-- OR
GRANT add column, insert ON table1, table2 TO ingest;

This creates a service account called ingest, which:

  • Can create a table
  • Add table columns
  • Insert to all tables OR insert to specific tables

The account exists, and that means that a client of some kind can connect to QuestDB via that account. Next, create a token to create a secure link between the client and the account:

Web Console - Generate a token for ingest client

This creates a token comprised of three parts:

  • public_key_x
  • public_key_y
  • private_key

Now, this private key is then added to the client.

This provides authenticated access to QuestDB for the "ingest" user.

For example, if you are leveraging Java:

Java client example:

import io.questdb.client.Sender;
import java.time.temporal.ChronoUnit;

public class ILPMain {
public static void main(String[] args) {
try (Sender sender = Sender.builder(Sender.Transport.TCP)
.build()) {

sender.symbol("sym1", "symval1")
.doubleColumn("double1", 100.0)
.at(System.currentTimeMillis(), ChronoUnit.MILLIS);

Please note that the private key is not stored in the database.

There is no way to get your private key back at a later time!

Once generated, safely store it.

Connecting a client to ILP is a common path.

However, you may use something like Kafka.

5. Ingest data, Kafka Connect (optional)​

If you're not applying Kafka, skip to step 6.

The Kafka Connect connector can be thought of as a specialized ILP client.

Thus the steps are similar to ILP ingestion:

  1. Create a Kafka service account and assign permissions
  2. Configure the connector to use the service account
Web Console - Create a service account and grant required permissions
GRANT ilp, create table TO kafka;
GRANT add column, insert ON all tables TO kafka;
GRANT add column, insert ON table1, table2 to kafka;
Web Console - Generate a token for the service account

The token SQL returns a multi-part token, as before:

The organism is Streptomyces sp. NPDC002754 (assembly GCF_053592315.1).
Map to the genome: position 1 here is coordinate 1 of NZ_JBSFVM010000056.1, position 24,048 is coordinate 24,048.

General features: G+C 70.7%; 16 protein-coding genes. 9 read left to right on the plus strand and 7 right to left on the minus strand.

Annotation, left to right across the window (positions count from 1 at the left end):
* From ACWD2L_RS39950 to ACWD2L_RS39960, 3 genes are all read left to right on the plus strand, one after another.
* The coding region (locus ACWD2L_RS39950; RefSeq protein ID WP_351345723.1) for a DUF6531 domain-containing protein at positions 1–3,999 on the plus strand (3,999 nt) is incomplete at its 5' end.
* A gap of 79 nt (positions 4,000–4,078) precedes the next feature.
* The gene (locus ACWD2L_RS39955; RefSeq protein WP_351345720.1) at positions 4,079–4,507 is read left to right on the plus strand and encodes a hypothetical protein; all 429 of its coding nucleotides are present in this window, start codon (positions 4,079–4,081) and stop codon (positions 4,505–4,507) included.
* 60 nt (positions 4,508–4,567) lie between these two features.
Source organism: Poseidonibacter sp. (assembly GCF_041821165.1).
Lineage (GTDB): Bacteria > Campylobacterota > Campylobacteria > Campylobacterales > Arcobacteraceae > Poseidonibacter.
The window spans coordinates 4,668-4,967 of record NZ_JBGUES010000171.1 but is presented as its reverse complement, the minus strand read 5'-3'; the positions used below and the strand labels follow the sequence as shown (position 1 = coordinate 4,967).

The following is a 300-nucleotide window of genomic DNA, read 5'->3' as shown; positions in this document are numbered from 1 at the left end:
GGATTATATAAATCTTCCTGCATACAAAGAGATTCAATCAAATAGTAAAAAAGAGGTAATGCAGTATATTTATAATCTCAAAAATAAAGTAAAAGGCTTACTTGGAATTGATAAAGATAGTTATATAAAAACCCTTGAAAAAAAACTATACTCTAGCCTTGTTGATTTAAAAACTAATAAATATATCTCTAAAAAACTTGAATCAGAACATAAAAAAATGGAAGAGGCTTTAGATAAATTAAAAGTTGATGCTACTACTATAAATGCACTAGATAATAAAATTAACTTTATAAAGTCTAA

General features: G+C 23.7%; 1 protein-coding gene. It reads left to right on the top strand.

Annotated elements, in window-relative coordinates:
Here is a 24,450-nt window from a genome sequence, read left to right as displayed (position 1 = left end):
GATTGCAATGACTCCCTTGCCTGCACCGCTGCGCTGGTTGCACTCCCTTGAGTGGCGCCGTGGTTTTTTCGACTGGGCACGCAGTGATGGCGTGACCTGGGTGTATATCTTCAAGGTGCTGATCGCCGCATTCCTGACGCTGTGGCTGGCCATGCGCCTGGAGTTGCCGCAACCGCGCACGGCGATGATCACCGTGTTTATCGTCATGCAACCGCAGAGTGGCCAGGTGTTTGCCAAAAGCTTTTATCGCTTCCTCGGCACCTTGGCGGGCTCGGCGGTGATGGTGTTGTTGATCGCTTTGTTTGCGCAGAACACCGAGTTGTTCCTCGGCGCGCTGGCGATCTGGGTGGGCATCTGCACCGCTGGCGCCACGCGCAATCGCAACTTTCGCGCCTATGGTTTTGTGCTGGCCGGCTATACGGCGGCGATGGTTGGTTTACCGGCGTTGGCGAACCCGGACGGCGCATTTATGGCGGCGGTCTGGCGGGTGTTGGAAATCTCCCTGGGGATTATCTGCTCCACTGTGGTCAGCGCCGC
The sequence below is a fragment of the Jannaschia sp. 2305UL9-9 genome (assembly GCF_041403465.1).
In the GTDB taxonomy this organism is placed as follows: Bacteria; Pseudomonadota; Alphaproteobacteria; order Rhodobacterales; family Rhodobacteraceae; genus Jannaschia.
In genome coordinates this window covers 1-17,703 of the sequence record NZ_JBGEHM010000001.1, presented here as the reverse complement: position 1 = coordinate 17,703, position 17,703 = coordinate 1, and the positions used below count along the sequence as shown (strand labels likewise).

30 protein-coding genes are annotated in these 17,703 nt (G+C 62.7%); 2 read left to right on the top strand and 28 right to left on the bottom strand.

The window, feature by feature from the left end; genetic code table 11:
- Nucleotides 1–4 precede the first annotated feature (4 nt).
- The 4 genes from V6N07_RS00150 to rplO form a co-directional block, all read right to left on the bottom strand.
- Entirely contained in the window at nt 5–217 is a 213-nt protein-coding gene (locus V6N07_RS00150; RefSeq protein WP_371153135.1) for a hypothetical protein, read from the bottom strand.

Remember, the private key cannot be retrieved.

Save the private key in a secure location!

Next, configure the username, token and TLS settings inside of Kafka:

Kafka Connect - Configuring the QuestDB Kafka connector
token=[the private key saved in the previous step]

# If QuestDB server does not use trusted certificates
# then you have to disable TLS validation
# This is recommended for testing purposes only,
# In production, use a QuestDB server certificate trusted
# by your Kafka Connect installation

# Rest of the Kafka config

Can't connect? Check within your server logs.

6. Query data, PostgreSQL query​

Now onto querying.

We will demonstrate programmatic querying via the PostgreSQL interface.

Again, in this case we recommend a unique user or a service account.

We will create a service account named "dashboard".

We'd assume that this is Grafana or a similar visual data representation application.

To setup the service account:

Web Console - Create a service account called
CREATE SERVICE ACCOUNT dashboard WITH password 'pwd';
GRANT pgwire TO dashboard;
GRANT select on all tables TO dashboard;

Applying Java & jdbc, we can setup a client to query.

We're providing a username and password instead of a token:

Java client example:

import java.sql.*;
import java.util.Properties;

public class App {
public static void main(String[] args) throws SQLException {
Properties properties = new Properties();
properties.setProperty("user", "dashboard");
properties.setProperty("password", "pwd");
properties.setProperty("sslmode", "require");

final Connection connection = DriverManager.getConnection(
"jdbc:postgresql://localhost:8812/qdb", properties);
try (PreparedStatement preparedStatement = connection.prepareStatement(
"SELECT x, timestamp_sequence('2023-07-20', 1000000) FROM long_sequence(5);")) {
try (ResultSet rs = preparedStatement.executeQuery()) {
while (rs.next()) {

This covers the very basics of user creation and service accounts.

We have an ingest service account and a dashboard service account.

For the full role-based access control docs, including group management, see the RBAC operations guide.

Next, we will enable Enterprise-specific features.

7. Setup replication​

Replication consists of:

  • a primaryΒ database instance
  • an object storage
  • any number of replica instances

The primary instance uploads its Write Ahead Log (WAL) to the object storage, and the replica instances apply the same data to their tables by downloading and processing the WAL.

Full instructions can be found within the replication page, however the key parts are:

  1. Setup the object storage: Supported options are Azure Blob Storage, Amazon S3 or Network File Storage (NFS).